|Publication number||US7482532 B2|
|Application number||US 11/194,717|
|Publication date||Jan 27, 2009|
|Filing date||Aug 1, 2005|
|Priority date||Jan 19, 2005|
|Also published as||US20070000536, WO2006078319A1|
|Publication number||11194717, 194717, US 7482532 B2, US 7482532B2, US-B2-7482532, US7482532 B2, US7482532B2|
|Inventors||Yasha Yi, Lionel C. Kimerling, Xiaoman Duan, Lirong Zeng|
|Original Assignee||Massachusetts Institute Of Technology|
|Export Citation||BiBTeX, EndNote, RefMan|
|Patent Citations (2), Non-Patent Citations (6), Referenced by (11), Classifications (12), Legal Events (3)|
|External Links: USPTO, USPTO Assignment, Espacenet|
This application claims priority from provisional application Ser. No. 60/645,766 filed Jan. 19, 2005.
This invention was made with government support under National Renewable Energy Laboratory Subcontract Number XAT-2-31605-07, awarded by the Department of Energy. The government has certain rights to the invention.
The invention relates to the field solar cells, in particular to photonic microstructure used in conjunction with solar cells.
Photovoltaic cells, commonly known as solar cells, are well known devices that convert light energy into electricity. Solar cells provide a number of advantages when compared to conventional energy sources. For example, solar cells produce electricity without pollution and do not use the dwindling fossil fuel supply.
Silicon is one of the most popular materials for making solar cells. A silicon solar cell is conventionally created by doping the silicon to form an n-type layer and p-type layer. The n and p-type layers form a p-n junction in the silicon. When light illuminates the solar cell, some photons are able to excite electrons from their valence band to the conduction band and to produce electron/hole pairs. The electrons are swept into the n-type layer, while the holes are swept to the p-type layer. Because of the presence of the p-n junction, most of these electron/hole pairs cannot recombine, thereby leaving them to produce an electric current in an external circuit. The photons that can free electrons have a photon energy that is at least equal to and usually higher than the silicon band-gap energy.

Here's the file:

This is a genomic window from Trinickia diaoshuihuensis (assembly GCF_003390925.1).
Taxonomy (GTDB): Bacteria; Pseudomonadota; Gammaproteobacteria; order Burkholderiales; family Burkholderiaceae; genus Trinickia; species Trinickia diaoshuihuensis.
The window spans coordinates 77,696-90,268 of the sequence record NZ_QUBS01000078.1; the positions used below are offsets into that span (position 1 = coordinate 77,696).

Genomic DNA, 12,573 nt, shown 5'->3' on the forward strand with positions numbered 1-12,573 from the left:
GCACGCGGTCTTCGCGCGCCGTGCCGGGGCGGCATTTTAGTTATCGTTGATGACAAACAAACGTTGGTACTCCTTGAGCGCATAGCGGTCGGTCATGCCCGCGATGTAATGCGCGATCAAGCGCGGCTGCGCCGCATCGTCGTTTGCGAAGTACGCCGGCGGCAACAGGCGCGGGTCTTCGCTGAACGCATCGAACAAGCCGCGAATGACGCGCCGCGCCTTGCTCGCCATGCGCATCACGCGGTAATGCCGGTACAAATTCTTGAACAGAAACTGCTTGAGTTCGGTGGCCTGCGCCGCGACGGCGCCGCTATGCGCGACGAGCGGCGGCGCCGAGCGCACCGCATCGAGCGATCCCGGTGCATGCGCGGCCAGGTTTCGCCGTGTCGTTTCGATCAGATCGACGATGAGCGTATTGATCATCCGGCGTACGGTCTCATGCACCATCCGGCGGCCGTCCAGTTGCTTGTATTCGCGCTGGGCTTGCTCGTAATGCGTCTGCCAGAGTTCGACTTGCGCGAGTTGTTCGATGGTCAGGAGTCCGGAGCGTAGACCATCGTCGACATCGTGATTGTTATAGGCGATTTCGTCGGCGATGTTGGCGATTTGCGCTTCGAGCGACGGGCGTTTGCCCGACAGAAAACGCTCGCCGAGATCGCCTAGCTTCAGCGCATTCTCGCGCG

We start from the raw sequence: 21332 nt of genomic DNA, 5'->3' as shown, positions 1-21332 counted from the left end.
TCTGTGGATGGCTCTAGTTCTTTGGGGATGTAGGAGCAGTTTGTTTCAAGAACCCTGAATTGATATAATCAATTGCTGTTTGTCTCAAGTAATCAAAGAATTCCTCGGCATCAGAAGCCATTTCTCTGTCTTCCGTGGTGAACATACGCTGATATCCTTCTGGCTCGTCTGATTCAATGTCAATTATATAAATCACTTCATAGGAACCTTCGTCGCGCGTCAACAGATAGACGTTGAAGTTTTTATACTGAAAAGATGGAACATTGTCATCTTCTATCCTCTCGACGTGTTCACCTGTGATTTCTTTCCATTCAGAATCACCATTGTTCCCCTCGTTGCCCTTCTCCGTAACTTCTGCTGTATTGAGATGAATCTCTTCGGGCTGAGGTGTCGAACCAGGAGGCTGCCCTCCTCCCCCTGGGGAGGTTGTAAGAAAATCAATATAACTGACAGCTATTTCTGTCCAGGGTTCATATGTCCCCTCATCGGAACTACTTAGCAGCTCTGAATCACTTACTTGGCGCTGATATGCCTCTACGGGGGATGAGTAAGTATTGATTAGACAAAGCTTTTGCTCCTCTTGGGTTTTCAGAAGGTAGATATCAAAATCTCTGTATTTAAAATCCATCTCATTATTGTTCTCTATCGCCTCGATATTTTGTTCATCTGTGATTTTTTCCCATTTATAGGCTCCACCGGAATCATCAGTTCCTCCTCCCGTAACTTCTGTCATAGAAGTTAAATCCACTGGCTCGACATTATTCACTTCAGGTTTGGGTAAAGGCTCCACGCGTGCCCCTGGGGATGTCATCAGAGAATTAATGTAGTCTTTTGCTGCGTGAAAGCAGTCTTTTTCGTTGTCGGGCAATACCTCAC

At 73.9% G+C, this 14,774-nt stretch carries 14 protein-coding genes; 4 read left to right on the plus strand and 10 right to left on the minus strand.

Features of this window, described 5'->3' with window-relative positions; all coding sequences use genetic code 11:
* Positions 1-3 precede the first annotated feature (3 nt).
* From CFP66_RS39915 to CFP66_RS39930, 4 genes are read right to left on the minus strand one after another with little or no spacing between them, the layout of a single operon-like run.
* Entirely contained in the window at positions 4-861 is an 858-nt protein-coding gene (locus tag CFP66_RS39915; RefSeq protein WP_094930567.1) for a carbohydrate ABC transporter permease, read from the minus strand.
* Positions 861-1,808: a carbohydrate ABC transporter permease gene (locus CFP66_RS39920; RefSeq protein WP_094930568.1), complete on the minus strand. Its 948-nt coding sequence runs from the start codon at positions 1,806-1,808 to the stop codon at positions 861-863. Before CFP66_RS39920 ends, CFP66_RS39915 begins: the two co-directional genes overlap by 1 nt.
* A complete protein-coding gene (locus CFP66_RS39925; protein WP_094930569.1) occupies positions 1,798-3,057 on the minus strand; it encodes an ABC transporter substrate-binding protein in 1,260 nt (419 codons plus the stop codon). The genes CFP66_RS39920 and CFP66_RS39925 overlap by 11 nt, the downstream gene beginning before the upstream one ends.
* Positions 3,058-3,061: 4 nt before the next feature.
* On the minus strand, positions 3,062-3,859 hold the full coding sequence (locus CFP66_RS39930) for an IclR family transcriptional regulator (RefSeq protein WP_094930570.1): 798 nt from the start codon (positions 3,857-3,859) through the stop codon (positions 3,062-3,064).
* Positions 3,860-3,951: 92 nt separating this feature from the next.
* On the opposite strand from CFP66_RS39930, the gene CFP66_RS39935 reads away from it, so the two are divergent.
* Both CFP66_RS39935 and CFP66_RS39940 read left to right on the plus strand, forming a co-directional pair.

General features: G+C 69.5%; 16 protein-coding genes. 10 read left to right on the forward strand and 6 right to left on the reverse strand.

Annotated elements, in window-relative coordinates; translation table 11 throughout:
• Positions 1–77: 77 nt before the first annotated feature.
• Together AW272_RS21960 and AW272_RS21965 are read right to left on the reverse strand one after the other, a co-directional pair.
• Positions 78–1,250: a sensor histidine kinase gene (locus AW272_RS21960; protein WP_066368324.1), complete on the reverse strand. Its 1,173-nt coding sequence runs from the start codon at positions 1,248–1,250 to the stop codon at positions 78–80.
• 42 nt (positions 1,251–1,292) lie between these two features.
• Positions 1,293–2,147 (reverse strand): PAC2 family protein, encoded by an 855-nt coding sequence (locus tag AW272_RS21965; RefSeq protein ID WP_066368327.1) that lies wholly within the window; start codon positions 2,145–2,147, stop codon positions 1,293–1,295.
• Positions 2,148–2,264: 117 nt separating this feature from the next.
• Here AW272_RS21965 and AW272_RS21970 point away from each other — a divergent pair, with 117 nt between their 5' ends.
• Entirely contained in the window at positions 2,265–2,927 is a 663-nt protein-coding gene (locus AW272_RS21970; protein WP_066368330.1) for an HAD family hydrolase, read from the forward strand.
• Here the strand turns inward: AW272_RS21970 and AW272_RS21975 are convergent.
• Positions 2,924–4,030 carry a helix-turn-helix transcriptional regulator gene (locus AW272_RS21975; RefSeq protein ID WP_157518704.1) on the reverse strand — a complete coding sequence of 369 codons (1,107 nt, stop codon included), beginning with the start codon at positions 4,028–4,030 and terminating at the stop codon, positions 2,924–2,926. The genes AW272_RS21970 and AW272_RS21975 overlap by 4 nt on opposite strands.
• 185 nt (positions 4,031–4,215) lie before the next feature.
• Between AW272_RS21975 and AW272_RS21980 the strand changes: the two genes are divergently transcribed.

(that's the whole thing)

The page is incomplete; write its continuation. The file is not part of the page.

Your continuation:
Such arrangement is very limited in essentially using the light received for direct photovoltaic purposes.
According to one aspect of the invention, there is provided a solar cell. The solar cell includes a photoactive region that receives light. A photonic crystal is coupled to the photoactive region, wherein the photonic crystal comprises a distributed Bragg reflector (DBR) for trapping the light.
According to another aspect of the invention, there is provided a method of forming a solar cell. The method includes forming a photoactive region that receives light. A photonic crystal is formed that is coupled to the photoactive region, wherein the photonic crystal comprises a distributed Bragg reflector (DBR) for trapping the light.
The invention utilizes a photonic microstructure, in conjunction with thin silicon solar cells in order to enhance cell efficiency. The structure should increase the optical path length of wasted photons by creating anomalous refraction effects.
In order to improve thin film solar cell efficiency, the invention uses a light-trapping scheme that can tremendously enhance optical path length and make light almost completely absorbed by using novel photonic structure on the backside reflector.